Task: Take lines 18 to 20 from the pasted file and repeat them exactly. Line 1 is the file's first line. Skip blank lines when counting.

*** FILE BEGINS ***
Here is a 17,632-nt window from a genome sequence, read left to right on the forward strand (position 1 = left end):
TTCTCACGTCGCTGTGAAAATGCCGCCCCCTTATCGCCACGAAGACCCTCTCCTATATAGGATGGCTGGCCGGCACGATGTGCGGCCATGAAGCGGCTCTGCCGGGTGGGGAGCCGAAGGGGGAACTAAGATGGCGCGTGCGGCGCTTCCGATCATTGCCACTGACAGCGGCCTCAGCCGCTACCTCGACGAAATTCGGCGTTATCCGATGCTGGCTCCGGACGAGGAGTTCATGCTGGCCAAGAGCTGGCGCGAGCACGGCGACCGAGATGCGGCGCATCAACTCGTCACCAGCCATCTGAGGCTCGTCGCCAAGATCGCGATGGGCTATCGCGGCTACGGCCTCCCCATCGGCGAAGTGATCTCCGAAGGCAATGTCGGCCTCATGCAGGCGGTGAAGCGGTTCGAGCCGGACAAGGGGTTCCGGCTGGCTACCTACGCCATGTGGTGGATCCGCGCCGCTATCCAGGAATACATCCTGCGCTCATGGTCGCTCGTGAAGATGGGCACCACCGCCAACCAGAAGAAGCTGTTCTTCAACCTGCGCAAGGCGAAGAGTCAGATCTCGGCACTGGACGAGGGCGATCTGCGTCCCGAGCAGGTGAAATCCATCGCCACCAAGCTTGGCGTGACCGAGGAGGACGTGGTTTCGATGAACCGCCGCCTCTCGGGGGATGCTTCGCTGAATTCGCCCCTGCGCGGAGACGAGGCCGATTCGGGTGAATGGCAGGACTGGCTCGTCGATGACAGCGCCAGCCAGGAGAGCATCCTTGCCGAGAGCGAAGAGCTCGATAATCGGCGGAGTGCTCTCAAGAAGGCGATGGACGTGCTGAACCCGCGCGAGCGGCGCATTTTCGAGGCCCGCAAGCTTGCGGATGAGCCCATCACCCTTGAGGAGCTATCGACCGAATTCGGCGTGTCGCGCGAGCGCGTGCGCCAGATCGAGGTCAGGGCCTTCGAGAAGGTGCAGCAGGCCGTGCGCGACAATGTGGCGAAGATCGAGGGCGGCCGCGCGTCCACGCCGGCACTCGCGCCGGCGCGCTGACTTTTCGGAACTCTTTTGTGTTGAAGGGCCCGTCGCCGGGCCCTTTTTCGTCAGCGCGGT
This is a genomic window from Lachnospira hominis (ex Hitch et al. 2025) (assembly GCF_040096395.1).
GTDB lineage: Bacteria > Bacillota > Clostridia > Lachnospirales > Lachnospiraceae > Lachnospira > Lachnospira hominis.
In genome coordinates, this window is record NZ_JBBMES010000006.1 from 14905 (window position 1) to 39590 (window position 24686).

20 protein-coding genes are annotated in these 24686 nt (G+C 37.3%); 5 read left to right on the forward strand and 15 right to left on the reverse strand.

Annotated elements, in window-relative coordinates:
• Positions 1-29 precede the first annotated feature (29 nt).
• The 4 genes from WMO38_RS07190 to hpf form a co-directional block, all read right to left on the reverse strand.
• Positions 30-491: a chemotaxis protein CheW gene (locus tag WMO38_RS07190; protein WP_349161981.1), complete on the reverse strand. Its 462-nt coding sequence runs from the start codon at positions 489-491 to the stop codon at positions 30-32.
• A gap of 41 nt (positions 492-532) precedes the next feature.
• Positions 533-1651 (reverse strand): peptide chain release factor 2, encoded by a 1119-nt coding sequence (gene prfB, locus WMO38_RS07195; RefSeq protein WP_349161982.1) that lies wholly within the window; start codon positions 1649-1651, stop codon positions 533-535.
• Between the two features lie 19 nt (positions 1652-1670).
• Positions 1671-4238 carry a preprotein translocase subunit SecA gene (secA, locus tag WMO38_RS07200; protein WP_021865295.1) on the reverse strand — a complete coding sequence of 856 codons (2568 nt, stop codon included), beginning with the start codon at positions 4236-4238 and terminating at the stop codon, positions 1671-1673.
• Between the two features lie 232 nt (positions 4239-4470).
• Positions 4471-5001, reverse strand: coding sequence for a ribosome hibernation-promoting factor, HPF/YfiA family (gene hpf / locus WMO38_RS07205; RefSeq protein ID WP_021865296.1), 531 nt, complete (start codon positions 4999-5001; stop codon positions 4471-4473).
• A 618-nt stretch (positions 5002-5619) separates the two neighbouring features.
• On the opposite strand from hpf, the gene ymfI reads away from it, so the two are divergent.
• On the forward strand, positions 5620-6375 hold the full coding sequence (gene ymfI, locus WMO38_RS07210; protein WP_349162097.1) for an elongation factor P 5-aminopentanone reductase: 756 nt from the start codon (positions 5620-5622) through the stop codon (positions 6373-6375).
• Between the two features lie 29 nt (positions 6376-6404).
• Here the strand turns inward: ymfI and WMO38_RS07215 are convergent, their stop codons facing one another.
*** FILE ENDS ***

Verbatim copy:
• On the opposite strand from hpf, the gene ymfI reads away from it, so the two are divergent.
• On the forward strand, positions 5620-6375 hold the full coding sequence (gene ymfI, locus WMO38_RS07210; protein WP_349162097.1) for an elongation factor P 5-aminopentanone reductase: 756 nt from the start codon (positions 5620-5622) through the stop codon (positions 6373-6375).
• Between the two features lie 29 nt (positions 6376-6404).